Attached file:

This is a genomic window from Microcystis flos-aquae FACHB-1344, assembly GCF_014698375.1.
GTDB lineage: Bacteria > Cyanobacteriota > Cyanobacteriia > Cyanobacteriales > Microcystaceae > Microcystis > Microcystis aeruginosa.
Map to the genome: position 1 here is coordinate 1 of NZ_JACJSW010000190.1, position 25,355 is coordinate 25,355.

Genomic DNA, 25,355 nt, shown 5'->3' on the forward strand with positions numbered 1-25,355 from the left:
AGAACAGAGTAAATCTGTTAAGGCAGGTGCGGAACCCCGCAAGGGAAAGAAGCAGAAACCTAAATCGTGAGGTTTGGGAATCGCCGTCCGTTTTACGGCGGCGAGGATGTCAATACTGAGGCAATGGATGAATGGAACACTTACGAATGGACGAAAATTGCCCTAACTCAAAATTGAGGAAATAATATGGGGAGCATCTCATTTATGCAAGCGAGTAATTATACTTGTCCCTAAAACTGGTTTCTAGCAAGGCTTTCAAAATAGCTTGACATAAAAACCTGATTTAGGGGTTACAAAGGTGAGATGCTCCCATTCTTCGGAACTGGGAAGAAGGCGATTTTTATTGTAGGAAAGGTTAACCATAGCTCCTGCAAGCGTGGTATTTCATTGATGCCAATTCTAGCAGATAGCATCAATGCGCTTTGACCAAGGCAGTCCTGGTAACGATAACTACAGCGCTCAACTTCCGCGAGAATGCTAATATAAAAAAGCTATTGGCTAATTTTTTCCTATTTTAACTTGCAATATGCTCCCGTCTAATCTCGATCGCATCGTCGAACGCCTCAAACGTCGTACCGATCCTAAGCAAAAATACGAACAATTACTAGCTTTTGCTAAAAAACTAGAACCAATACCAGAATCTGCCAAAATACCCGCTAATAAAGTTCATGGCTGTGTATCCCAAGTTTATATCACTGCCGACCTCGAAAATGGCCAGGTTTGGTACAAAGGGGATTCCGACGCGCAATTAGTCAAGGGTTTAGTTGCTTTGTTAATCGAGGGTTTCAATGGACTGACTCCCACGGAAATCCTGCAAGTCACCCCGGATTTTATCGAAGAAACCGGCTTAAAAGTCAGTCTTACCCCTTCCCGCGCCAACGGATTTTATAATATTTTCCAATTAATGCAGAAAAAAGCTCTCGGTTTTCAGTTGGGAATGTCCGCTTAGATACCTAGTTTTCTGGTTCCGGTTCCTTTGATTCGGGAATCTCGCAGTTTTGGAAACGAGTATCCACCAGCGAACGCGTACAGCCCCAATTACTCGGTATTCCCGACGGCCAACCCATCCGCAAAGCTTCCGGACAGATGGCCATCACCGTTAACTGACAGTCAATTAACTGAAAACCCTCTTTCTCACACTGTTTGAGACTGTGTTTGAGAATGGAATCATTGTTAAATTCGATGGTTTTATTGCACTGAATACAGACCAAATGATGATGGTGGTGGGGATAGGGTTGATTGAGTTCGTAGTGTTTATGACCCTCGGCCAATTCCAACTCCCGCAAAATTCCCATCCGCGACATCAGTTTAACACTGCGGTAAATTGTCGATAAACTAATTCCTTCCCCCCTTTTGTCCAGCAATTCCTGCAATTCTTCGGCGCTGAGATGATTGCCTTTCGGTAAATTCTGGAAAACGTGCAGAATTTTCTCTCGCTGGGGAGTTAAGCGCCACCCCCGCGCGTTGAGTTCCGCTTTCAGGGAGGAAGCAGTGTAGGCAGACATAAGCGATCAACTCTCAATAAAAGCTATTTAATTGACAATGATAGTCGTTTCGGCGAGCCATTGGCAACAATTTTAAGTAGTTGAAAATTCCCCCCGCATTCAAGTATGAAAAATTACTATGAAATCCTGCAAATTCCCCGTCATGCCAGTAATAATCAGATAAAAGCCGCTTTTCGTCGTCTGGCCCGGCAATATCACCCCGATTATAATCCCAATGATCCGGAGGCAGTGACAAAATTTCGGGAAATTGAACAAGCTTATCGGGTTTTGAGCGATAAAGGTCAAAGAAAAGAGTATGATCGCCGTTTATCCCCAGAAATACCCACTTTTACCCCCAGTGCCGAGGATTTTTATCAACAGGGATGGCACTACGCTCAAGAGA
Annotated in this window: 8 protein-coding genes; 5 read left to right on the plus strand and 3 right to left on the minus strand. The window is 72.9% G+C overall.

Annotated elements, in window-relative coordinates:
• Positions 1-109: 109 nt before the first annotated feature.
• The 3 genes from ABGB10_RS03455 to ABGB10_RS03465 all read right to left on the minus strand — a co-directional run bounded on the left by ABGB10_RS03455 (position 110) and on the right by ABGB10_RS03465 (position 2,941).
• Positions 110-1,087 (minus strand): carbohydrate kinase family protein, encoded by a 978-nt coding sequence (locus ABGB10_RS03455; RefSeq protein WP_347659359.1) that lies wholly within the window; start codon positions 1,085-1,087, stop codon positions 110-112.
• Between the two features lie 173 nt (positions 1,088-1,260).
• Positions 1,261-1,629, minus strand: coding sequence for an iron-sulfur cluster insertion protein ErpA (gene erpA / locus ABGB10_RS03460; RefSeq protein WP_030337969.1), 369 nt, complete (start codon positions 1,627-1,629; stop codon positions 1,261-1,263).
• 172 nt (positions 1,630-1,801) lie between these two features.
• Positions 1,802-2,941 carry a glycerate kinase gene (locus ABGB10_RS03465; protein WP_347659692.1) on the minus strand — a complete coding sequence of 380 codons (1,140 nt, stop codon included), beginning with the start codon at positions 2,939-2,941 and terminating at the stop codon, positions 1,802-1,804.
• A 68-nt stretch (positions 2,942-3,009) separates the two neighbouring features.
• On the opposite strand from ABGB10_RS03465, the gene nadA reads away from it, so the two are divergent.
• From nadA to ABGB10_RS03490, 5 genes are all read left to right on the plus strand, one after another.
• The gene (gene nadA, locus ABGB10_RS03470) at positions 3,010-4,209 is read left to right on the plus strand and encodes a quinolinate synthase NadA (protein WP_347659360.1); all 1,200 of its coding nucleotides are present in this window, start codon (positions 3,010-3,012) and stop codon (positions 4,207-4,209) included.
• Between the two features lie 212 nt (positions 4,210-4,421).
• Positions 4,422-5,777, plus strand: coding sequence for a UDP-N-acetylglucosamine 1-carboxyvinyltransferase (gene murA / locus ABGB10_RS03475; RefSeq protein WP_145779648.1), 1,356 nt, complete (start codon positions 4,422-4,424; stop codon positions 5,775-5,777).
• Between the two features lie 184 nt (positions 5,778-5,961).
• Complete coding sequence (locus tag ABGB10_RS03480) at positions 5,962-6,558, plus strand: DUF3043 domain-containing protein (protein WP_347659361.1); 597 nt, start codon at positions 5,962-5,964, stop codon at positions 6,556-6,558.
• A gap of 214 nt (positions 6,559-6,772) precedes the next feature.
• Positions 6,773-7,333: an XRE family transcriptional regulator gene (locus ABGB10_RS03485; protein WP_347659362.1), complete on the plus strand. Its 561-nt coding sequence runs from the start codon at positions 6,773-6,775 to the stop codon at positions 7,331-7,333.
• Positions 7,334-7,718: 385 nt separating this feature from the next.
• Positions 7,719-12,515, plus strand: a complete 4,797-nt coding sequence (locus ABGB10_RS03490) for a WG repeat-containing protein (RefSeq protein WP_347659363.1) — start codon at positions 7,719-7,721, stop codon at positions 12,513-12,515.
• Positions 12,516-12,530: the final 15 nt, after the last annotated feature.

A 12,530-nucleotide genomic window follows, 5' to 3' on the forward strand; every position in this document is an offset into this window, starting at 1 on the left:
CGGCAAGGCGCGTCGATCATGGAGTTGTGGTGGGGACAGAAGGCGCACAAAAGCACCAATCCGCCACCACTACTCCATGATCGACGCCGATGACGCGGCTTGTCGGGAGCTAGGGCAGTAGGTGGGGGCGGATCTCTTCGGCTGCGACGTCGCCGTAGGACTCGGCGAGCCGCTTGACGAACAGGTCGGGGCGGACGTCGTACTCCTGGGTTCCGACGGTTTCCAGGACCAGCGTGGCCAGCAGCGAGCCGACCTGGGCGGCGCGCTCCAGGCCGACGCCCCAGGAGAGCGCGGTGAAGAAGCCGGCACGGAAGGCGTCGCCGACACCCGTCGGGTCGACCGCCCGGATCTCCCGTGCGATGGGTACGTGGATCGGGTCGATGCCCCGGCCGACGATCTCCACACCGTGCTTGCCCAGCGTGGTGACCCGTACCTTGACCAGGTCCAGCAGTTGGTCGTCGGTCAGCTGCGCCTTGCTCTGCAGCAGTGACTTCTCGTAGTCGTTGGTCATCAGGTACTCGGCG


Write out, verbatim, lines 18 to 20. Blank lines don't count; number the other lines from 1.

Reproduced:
• The gene (gene nadA, locus ABGB10_RS03470) at positions 3,010-4,209 is read left to right on the plus strand and encodes a quinolinate synthase NadA (protein WP_347659360.1); all 1,200 of its coding nucleotides are present in this window, start codon (positions 3,010-3,012) and stop codon (positions 4,207-4,209) included.
• Between the two features lie 212 nt (positions 4,210-4,421).
• Positions 4,422-5,777, plus strand: coding sequence for a UDP-N-acetylglucosamine 1-carboxyvinyltransferase (gene murA / locus ABGB10_RS03475; RefSeq protein WP_145779648.1), 1,356 nt, complete (start codon positions 4,422-4,424; stop codon positions 5,775-5,777).